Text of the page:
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Unai Emery hoping to silence Arsenal mockers in Europa League reunion – and dispel an unfair reputation

Unai Emery
(Image credit: PA Images)

Good ebening. It is a phrase you may well hear used mockingly this week. You may have seen the montage of clips, a kind of Unai Emery megamix, that BT Sport produced and, according to taste, may have found it either amusing or disrespectful.

Either way, the Villarreal manager’s reunion with his former club is likely to prompt mentions of his catchphrase. And while some felt that, actually, Emery did pronounce the ‘v’ in evening, he nonetheless became the Spaniard most associated in England with well-meaning linguistic haplessness since Manuel in Fawlty Towers. His first meeting with Arsenal since his sacking nevertheless ought to prompt serious analysis of both Emery’s and Mikel Arteta’s reigns. The successor is far superior in one respect: his English is much better.

It is undeniable that, in one country anyway, it colours perceptions of Emery. He may well be the greatest manager in the history of the Europa League, in its various guises – a three-time winner with Sevilla, a runner-up with Arsenal – and, if he is not yet, he could assume that role if Villarreal reach the final or go on to defeat Roma or Manchester United there. Only Giovanni Trapattoni has also won this competition three times, but he did so with Serie A superpowers, in Juventus and Inter. And if that came in an era when more elite teams entered the Uefa Cup, Emery has prevailed without any of the world’s best players. 

But the paradox in his record is that, for one who is so accomplished on the continental stage, his managerial career can be split into two halves: home and away. He has been an outstanding manager of Spanish clubs, taking Valencia to a hat-trick of third-place finishes, Sevilla to their Europa League treble and Villarreal on their longest unbeaten run in their history. Factor in promotions with Lorca and Almeria and he ranks as a consistent overachiever. 

Yet while the majority of his silverware has come abroad, he feels an underachiever outside his native country. His spell at Spartak Moscow was brief and unsuccessful, he won Ligue 1 but made early exits from the Champions League with Paris Saint-Germain and his tenure at Arsenal began well but ended wretchedly. A common denominator was linguistic issues. Emery struggled to get his message across in Russia, France and England; sitting baffled through one of his press conferences, the thought occurred that it might not matter if the attendees had no idea what he was saying, but it was a problem if his players did not know.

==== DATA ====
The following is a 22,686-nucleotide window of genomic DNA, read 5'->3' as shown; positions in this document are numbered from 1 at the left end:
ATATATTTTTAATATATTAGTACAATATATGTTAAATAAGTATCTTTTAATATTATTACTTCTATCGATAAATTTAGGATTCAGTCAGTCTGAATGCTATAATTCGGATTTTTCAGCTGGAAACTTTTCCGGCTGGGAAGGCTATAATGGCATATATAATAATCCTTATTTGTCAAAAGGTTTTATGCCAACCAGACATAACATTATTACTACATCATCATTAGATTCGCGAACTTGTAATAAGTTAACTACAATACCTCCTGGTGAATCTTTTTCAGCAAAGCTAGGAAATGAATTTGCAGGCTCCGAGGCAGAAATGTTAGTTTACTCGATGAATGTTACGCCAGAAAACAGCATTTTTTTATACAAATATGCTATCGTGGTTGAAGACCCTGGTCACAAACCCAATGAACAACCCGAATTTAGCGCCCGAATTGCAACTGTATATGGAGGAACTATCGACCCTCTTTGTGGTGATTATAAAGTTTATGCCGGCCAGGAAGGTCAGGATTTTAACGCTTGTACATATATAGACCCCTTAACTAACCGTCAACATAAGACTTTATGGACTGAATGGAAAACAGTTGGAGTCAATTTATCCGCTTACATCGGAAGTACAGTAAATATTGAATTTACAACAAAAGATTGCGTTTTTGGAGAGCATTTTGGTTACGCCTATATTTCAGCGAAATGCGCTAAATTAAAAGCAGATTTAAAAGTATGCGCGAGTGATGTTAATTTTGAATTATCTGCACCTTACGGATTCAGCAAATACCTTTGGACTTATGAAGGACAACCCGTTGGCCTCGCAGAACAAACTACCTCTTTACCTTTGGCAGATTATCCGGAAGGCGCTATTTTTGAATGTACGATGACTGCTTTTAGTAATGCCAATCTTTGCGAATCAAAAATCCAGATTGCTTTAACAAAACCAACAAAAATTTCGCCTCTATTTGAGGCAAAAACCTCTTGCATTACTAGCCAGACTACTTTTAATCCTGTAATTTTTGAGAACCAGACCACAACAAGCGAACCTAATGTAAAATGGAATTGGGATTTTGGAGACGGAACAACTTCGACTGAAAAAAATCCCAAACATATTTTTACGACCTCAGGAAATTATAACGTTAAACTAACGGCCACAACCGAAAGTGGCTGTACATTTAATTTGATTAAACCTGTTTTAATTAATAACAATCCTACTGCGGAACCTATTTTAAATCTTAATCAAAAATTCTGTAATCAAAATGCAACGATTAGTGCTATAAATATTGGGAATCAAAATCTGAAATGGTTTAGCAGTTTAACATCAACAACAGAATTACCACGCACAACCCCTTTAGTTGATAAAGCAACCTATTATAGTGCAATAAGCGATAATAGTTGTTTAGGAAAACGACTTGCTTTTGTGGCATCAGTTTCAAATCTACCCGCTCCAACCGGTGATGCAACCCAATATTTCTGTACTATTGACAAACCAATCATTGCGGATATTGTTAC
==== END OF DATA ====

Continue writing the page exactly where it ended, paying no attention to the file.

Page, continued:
Emery was damned by comparison with the multilingual. The reality is that many of us could not do our jobs in a second or third language; most would not even try. The globalised nature of football management has helped produce a breed of highly-skilled coaches who can communicate brilliantly in other tongues. The Premier League has been spoilt. Perhaps the ubiquity of English helps, but the fluency of managers like Jose Mourinho, Jurgen Klopp, Thomas Tuchel, Arsene Wenger, Carlo Ancelotti, Slaven Bilic, Ralph Hasenhuttl and Pep Guardiola remains remarkable.

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There are many English managers who are less eloquent, less capable of producing a memorable phrase or reacting as quotably to a question. Then there is a select band of others – Marcelo Bielsa, or the Southampton-era Mauricio Pochettino – who can prosper purely because of their coaching skills, while maintaining some mystique by using an interpreter. Emery belongs in a different group, alongside Maurizio Sarri and Claude Puel, of the misunderstood, who seemed to struggle to communicate with their players and the fans alike. 

It did not make them appear inspiring figures but in the broader scheme of things, it feels forgivable. It is logical that Emery is a lesser manager when the message is diluted or harder to comprehend. He may be confined to his homeland from now on, yet while tormenting the rest of the continent in the Europa League.

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